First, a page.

And the price is right.
"I would classify the online marketing that we do to some degree as guerilla marketing, because it costs tremendously less that doing a formal advertising campaign, and we can turn around and modify the message within a day if we need to. Those to me are guerilla tactics."
As much as he may be focused on his own product, he's eager to stay one step ahead. The best way to do that, he says, is to get your hands on the other team's product, and put it through its paces.
Some of this happens naturally during any competitive sales process.
"A lot of it comes through competing in the marketplace, and seeing what they are offering. In the midst of the actual bidding, you will end up finding out what they are capable of offering to the customers," he says.
If someone else consistently wins in the bidding, or seems to be putting something of special value on the table, it's time to take that product for a test drive.
"When you feel a company has something unique and different, and you understand they're going to be a strong competitor, then you want to spend the time and effort to go deeper."
For a SaaS competitor, this could mean signing up for a one-month subscription. For a licensed competitor, this could mean buying a limited implementation.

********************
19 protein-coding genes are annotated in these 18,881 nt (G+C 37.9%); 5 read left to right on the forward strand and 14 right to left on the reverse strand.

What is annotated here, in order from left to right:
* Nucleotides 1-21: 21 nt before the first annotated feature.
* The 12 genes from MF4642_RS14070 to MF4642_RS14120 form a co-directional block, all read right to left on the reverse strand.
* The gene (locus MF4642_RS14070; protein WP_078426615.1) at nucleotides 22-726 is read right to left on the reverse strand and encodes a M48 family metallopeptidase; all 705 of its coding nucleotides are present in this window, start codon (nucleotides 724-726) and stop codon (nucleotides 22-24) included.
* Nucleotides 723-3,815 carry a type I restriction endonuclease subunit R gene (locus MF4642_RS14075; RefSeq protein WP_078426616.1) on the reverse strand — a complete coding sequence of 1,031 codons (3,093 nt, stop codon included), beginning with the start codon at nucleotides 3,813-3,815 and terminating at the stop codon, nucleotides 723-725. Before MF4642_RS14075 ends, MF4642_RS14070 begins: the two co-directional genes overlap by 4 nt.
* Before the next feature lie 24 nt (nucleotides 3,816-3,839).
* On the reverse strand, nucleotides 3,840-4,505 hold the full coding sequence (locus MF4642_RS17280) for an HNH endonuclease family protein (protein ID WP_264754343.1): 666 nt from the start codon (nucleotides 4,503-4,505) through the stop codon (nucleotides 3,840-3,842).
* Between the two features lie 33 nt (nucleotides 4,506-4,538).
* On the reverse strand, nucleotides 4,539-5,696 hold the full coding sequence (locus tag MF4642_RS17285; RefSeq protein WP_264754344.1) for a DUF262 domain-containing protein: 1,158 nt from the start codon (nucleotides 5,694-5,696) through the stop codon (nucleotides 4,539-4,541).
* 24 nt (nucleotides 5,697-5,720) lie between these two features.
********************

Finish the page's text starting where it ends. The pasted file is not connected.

At this level of snooping, the point is to go beyond the mere surface look-and-feel.
"What you're looking for is more of a feature-to-feature comparison. What does theirs do, what does ours do, and who does it better?" Pancottine says. "The other portion is to understand where they are focusing, find the weaknesses in that focus, and build around that if you can."
Pancottine subscribes to analyst firms Gartner et al, and he says their research gives him some help when it comes to inside intelligence.
But it's the hands-on exploration that gives him the best read.
"You can only go so deep, unless you have the product," he notes.
That all makes perfect sense. To compete in the SaaS market, allocate a budget to sign up with competing vendors in your space, and then see what they have to offer.
Despite the monthly fee structure, about 80 percent of clients sign on for a one-year contract — and best of all, Pancottine gets the whole year's payment upfront.
Otherwise, he says, the paperwork gets unwieldy. Pay-as-you-go just would not pay.
"It's tough to go to monthly billing, because there is just too much overhead, not just on our side, but on their side," Pancottine says.
"It would mean that every 30 days, there has to be some mechanism to pay, and inside most companies they typically just want to pay for it once, and forget about it for some period of time."
By this logic, a multi-year contract should be even more tempting: Pay for 24 or 36 months, and be done with it.